There may be some light at the end of the tunnel as we finally emerge from the depths of a pandemic that wreaked havoc on all our lives. Confining ourselves to the cagey quarters of our homes throughout the quarantine period made some of us unnerved and uneasy, staring blankly at stark white popcorn ceilings. The seasons came and went and some of us started to crawl on tired limbs out of our cages to take a tentative sniff of the world. When we eventually crawled all the way out of our cage, many of us yearned for the warm embrace of others and slowly, relationships once again bloomed. But Covid-19 is far from over.
What if I told you that we are not all that different from people who lived 2,452 years ago? Maybe it is worth our time to take a look at one of the first documented pandemics in history. Let us take a trip back in time to around 430 BCE. Perhaps the similarities will bring you some comfort as they have for me.
An ominous shadow in the sky smothers the sunlight from illuminating the scintillating and wealthy city of Athens below. The city is bustling within the newly constructed walls that Athens has made to protect itself from the enemy, Sparta. You would have been walking along the cobblestone streets of Athens, going about your everyday tasks.
Catching an everyday cold was common, so a cough would not make you turn your head and run the other way. Until one day, when swarms of people are coughing—not a shallow, common cold type cough. This one made you shiver with fear. The cough was rough and deep. It was also not the only symptom. You would have seen people vomiting, trying to expel whatever “demon” they believed had nestled within the weak cracks of their human skeleton. You would have seen people with high fevers, bloodshot eyes, and bleeding throats, to name a few. As illness ravaged the city, many wondered if this was the end of the human race. Morals, values, and beliefs burned alongside the bodies lying in heaps on funeral pyres. The plague had found its breeding ground. It may have killed up to 100,000 people (roughly one-third of the Athenian population) in four years. The plague, whether it was typhus or smallpox, or even ebola, ultimately destroyed Athens. What was it about this plague that mirrors our own society is a question I have been asking myself ever since I heard this story.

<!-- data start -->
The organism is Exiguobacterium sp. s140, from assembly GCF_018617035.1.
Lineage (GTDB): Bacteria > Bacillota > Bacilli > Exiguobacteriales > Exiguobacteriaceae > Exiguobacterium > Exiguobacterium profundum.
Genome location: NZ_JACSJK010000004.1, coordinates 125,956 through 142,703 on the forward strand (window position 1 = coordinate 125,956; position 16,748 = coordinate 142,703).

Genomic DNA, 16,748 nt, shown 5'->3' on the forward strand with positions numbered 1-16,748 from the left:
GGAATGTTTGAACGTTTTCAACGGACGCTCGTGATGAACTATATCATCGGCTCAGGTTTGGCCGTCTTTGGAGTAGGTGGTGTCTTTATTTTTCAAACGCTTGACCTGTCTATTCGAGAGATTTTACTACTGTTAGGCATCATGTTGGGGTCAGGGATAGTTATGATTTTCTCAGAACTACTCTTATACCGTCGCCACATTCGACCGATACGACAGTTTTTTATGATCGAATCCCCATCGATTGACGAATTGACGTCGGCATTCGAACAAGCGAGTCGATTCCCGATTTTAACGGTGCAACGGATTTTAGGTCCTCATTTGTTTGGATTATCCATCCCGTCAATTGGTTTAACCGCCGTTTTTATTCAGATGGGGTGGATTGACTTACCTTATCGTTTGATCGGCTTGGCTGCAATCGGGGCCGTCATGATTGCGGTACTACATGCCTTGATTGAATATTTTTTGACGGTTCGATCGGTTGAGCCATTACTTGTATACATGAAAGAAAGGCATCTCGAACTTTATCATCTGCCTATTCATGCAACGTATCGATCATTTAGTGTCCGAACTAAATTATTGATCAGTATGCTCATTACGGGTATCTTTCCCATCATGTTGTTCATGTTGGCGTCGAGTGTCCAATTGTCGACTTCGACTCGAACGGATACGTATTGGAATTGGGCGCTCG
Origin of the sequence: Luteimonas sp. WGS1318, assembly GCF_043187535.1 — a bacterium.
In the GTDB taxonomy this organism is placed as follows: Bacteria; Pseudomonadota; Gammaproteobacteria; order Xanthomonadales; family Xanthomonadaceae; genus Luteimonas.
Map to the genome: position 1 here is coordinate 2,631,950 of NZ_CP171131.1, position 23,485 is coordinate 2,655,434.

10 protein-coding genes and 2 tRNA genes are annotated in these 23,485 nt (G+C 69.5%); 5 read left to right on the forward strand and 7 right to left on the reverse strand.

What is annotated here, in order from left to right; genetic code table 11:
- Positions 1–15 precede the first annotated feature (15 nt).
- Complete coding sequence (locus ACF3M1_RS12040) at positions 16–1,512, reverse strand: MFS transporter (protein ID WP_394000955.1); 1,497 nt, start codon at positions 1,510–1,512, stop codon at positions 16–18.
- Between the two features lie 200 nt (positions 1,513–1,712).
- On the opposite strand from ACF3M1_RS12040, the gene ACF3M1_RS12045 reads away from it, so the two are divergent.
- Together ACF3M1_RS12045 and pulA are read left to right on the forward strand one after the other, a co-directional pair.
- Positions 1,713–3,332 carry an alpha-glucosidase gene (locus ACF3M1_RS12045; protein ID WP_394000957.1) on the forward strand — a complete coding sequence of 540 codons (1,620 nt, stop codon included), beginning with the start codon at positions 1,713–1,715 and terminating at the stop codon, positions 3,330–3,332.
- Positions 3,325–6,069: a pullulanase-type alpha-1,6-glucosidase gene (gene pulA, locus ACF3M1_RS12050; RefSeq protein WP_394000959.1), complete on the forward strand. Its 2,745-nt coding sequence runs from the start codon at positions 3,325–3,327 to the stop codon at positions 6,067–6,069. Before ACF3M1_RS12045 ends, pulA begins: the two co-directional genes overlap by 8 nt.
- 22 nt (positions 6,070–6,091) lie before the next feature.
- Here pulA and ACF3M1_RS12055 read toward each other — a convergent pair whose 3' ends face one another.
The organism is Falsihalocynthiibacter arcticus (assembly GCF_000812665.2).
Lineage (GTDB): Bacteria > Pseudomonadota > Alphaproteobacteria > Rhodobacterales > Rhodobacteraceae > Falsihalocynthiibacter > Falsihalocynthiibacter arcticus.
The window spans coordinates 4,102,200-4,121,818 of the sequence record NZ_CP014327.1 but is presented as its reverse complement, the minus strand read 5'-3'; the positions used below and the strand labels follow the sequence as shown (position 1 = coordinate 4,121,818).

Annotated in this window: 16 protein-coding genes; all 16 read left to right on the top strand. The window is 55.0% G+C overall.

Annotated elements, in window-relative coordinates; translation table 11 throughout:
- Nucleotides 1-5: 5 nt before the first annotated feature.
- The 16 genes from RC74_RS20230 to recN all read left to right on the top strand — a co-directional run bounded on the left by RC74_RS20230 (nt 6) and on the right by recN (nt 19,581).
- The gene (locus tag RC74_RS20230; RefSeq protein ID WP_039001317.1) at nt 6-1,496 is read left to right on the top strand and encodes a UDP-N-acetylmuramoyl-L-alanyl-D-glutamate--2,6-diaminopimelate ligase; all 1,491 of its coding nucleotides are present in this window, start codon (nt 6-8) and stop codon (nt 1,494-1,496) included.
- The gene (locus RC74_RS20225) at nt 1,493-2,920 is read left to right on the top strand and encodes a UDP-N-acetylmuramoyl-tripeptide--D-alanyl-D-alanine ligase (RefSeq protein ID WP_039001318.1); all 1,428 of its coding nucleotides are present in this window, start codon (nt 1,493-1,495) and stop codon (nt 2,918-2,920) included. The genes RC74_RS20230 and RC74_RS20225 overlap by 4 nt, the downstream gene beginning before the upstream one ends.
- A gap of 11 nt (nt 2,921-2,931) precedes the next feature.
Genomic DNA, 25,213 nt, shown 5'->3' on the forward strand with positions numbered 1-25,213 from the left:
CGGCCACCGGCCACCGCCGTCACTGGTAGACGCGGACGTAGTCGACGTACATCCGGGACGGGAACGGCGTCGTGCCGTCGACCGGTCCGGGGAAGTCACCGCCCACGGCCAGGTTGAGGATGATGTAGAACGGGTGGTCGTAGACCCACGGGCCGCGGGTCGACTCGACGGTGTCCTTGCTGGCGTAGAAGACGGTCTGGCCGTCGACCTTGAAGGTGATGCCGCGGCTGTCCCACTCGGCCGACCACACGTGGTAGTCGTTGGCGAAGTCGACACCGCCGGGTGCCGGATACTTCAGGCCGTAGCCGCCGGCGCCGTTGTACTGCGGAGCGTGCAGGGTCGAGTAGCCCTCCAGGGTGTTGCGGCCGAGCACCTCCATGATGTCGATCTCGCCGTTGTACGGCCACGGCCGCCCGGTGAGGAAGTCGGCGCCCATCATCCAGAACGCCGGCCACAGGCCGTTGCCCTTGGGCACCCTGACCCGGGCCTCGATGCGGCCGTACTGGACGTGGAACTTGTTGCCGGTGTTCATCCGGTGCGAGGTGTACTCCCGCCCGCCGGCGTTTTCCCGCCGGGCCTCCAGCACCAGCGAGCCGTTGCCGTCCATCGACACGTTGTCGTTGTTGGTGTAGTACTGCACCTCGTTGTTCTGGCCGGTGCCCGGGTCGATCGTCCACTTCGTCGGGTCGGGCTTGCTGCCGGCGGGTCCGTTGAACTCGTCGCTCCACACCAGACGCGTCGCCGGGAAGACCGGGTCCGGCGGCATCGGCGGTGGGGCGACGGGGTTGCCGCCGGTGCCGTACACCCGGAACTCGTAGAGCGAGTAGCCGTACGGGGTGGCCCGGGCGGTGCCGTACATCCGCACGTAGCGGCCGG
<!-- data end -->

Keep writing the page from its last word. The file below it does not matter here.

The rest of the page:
Comparing the Athenian plague to our own pandemic today, it is eerie to see the similarities that appear. For one, the Athenian plague overwhelmed the Greek people. They lost their standards and bearings, which resulted in chaos, moral, and political turmoil. Our modern Covid pandemic not only saw a spike in mental health cases, especially among the younger generations, but it also crushed economies worldwide and pushed many middle-class families into poverty as stated by the Johns Hopkins Bloomberg School of Public Health. In Ancient Greece, people stopped believing in the Gods as there was no evidence of them interfering to save their wretched souls. They had once assumed that the sickness would only attack evil souls, but even the most religious died in droves. As the Greeks had created distinctions among people such as morally good or bad and social class, America has created similar divisions. For both civilizations, many who believed they were immune because they were morally good and of a higher class found themselves vulnerable to the pandemic. They came to believe that their whole lives had been a lie. Who could they turn to for relief and salvation now? Greeks before the plague always had some proper burial rituals, but with the plague, all those rituals were lost. Bodies were stacked on top of one another on large funeral pyres and burned to ashes. As people died, they were hastily thrown onto the pile. In our recent pandemic, in New York, morgues and funeral homes became overwhelmed, Hart Island became the perfect option for an efficient mass burial site for Covid-19 victims who were not claimed as reported by the “New York Times.” In hazmat suits, workers dug trenches and plopped the coffins with bodies into dirt holes. Roughly, one tenth of those who have died from the coronavirus in New York have been buried there as of 2021 according to the City newspaper.
Perhaps history is repeating itself. Much of what happened in Athens during the plague will remain a mystery, but from what we do know, it may be worth some of our time to comb through these shattered pieces and put together the puzzle. At the very least, it brings me some comfort knowing that others from thousands of years ago can sympathize with us.
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